Vertical integration can be in two directions. Backward integration represents movement toward the sources of raw materials and parts. Forward integration means that the firm acquires more channels of distribution, such as its own distribution centers (warehouses) and retail stores. Village Meat , a fresh-meat supplier and the dominant source of hamburger for Wendy's International, is an example of a company that chose to decrease its forward integration. When Wendy's decided to have just one company deliver all its fresh, frozen, and dry products, Village Meats, which had been delivering its meat to Wendy's, chose to end its door-to-door deliveries. Becoming the sole distributor to Wendy's restaurants would have required the company to secure more warehouse space, handle frozen products, and purchase new trucks. The necessary investment was too much. Village Meats still supplies meat to Wendy's, but leaves the distribution to another firm.

Another example of decreasing forward integration is IBM's decision t allow versions of its minicomputer and mainframes to be marketed in Japan under the label of Mitsubishi Electric Corporation. IBM is becoming an original-equipment manufacturer (OEM) for this part of its market and leaving the sales and distribution to Japanese firms. This move allows IBM to enter otherwise closed markets, such as Japanese government agencies, because Japanese culture stresses dealing with Japanese rather than foreigners. This cultural value gives Mitsubishi Electric a distinctive competence over IBM for selling computers in Japan.

Increasing vertical integration can reduce resource flexibility if it requires a large investment in facilities and equipment. The Kroger grocery chain, for example, had heavily invested in equipment and facilities to produce house brands. When customer preferences shifted away from house brands and generic (no- brand) products and turned toward national brands, Kroger found itself with excess manufacturing capacity, which it had to find a way to utilize. It did so by making ice cream and frozen pizza dough for its competitors, which in turn sold the products under their own labels. About 20 percent of the sales from its plants are now to companies outside Kroger. Kroger also has sold some of its plants. Extensive vertical integration limited Kroger's resource flexibility and range of acceptable business opportunities.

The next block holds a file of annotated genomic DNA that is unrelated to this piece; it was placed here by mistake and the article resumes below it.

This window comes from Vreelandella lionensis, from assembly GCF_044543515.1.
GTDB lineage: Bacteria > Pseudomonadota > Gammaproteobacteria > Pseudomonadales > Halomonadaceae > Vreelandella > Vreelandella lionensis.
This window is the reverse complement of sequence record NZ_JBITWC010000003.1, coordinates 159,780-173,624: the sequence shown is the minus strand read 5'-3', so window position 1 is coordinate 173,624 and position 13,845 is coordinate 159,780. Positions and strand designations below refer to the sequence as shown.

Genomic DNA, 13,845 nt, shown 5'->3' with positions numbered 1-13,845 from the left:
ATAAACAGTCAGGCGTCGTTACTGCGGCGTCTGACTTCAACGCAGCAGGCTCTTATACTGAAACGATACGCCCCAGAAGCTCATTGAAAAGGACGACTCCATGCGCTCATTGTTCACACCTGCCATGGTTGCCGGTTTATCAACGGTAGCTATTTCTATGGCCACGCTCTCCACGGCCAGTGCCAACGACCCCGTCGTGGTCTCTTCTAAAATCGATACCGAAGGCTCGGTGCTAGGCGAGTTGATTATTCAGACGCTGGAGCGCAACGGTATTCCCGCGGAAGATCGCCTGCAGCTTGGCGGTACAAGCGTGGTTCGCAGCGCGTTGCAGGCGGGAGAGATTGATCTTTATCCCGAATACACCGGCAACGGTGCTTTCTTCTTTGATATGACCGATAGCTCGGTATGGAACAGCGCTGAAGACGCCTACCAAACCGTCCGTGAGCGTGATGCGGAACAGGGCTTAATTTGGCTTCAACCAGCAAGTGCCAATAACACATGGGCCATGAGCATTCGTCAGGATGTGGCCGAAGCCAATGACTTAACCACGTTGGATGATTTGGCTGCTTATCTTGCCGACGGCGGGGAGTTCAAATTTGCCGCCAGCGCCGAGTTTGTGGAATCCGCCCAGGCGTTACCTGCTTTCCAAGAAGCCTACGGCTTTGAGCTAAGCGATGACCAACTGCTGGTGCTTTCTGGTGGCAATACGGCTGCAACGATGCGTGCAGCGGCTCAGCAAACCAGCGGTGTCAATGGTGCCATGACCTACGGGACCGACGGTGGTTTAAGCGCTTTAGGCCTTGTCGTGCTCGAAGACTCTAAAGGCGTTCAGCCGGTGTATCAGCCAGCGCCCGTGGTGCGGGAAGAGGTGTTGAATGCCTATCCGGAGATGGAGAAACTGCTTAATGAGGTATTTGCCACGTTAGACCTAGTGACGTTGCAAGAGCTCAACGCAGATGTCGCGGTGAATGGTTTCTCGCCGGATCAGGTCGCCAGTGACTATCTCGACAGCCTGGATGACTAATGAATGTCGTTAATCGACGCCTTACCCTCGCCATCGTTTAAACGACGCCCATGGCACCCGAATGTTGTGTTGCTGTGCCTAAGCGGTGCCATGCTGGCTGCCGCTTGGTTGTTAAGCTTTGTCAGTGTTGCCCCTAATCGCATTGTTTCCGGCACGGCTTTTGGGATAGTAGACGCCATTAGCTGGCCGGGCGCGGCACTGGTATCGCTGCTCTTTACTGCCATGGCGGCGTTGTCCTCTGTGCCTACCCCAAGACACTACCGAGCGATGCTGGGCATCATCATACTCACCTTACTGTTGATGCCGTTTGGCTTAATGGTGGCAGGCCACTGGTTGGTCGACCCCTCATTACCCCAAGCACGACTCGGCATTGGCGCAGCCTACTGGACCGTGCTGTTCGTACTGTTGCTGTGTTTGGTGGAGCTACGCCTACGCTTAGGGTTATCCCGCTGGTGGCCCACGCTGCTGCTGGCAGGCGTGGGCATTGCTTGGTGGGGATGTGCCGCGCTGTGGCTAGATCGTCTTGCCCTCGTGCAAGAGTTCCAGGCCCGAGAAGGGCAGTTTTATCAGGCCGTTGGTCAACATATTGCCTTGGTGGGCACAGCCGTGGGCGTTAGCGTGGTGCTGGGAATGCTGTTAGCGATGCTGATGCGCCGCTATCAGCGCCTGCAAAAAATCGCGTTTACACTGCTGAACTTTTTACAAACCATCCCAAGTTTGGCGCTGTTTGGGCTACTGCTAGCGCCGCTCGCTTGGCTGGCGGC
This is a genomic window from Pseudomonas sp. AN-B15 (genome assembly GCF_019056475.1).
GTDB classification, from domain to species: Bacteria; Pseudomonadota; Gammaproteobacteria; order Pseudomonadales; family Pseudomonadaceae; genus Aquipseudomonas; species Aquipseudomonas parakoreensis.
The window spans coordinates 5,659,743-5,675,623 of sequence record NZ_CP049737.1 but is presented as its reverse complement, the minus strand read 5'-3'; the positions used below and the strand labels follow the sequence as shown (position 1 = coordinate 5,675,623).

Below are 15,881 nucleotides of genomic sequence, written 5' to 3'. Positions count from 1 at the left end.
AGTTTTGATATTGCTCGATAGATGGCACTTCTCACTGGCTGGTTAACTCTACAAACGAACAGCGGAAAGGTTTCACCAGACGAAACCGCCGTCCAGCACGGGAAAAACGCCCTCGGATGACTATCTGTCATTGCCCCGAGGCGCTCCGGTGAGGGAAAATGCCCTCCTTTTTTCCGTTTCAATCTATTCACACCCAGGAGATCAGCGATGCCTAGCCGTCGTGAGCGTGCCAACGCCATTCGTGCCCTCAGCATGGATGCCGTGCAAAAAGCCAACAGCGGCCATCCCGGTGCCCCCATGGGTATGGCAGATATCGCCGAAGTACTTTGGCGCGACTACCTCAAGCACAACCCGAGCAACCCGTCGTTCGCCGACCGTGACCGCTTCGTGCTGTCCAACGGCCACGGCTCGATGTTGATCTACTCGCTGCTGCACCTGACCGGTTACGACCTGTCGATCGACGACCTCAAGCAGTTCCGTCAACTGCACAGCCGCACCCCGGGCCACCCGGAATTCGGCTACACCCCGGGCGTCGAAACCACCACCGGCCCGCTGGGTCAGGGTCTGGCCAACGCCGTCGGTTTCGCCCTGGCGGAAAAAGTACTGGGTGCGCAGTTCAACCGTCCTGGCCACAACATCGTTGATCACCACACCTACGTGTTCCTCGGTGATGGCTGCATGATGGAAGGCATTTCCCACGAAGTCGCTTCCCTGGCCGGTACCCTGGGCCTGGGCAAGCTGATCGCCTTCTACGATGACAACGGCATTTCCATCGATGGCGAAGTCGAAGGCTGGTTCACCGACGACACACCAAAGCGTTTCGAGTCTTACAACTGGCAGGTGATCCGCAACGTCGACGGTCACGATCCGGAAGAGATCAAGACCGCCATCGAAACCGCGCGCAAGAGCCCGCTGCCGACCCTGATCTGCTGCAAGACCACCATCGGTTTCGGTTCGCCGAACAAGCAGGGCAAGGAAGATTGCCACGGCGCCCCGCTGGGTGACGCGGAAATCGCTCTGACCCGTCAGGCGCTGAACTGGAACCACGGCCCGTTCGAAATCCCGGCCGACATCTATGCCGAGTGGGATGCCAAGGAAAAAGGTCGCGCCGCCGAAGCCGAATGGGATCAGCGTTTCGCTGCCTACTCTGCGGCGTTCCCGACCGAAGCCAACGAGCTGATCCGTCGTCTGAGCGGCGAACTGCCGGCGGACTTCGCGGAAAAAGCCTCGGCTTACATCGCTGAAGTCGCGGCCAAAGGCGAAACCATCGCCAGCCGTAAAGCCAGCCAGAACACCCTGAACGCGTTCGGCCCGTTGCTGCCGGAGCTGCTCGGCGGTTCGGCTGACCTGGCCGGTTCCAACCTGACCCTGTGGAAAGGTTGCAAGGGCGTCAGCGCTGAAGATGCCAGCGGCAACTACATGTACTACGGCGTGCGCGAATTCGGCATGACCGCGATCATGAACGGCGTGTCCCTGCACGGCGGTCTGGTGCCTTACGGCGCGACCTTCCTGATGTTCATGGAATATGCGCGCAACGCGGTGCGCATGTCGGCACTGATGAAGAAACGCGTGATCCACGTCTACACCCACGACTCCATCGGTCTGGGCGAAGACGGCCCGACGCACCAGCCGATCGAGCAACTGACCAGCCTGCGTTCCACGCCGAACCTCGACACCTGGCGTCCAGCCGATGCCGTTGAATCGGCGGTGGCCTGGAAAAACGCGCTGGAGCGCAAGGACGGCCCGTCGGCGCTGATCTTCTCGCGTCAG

A converse strategy to that of Kroger is followed by hollow corporations, small firms that contract with other firms for most of their production-and for many of their other functions. Hollow corporations have little backward integration; they sometimes are called network companies because employees spend most of their time on the telephone or at the computer, coordinating suppliers. If demand for the hollow corporation's products or services changes, its employees simply pass this message along to the suppliers, who change their output levels. Hollow corporations can move in and out of markets, riding the waves of fashion and technology. They are vulnerable to new competition, however, because the investment barriers to enter their businesses are low and because they lose business if their suppliers integrate forward or their customers integrate backward. A hollow corporation's risk of losing its business to suppliers or customers increases as product volumes increase and product life cycles lengthen. For example, Conner Peripherals has been very successful since entering the hard disk drive industry in 1986. Because product life cycles are so short, often measured in months, it designs products and lets outside suppliers manufacture them. This strategy avoid the needs for Conner to invest in factories that may become obsolete as technology changes. If life cycles were longer, one of its big customers, such as Compaq Computer Corporation, might decide to make the computer drives itself and bypass Conner entirely.

Make or Buy. The decision about whether to implement backward integration is often referred to as the make-or-buy decision. In making that decision the operations manager must study all the benefits and costs of making the needed inputs and buying them from suppliers. Break-even analysis and financial analysis are good starting points in making this decision. However, equally important are qualitative factors.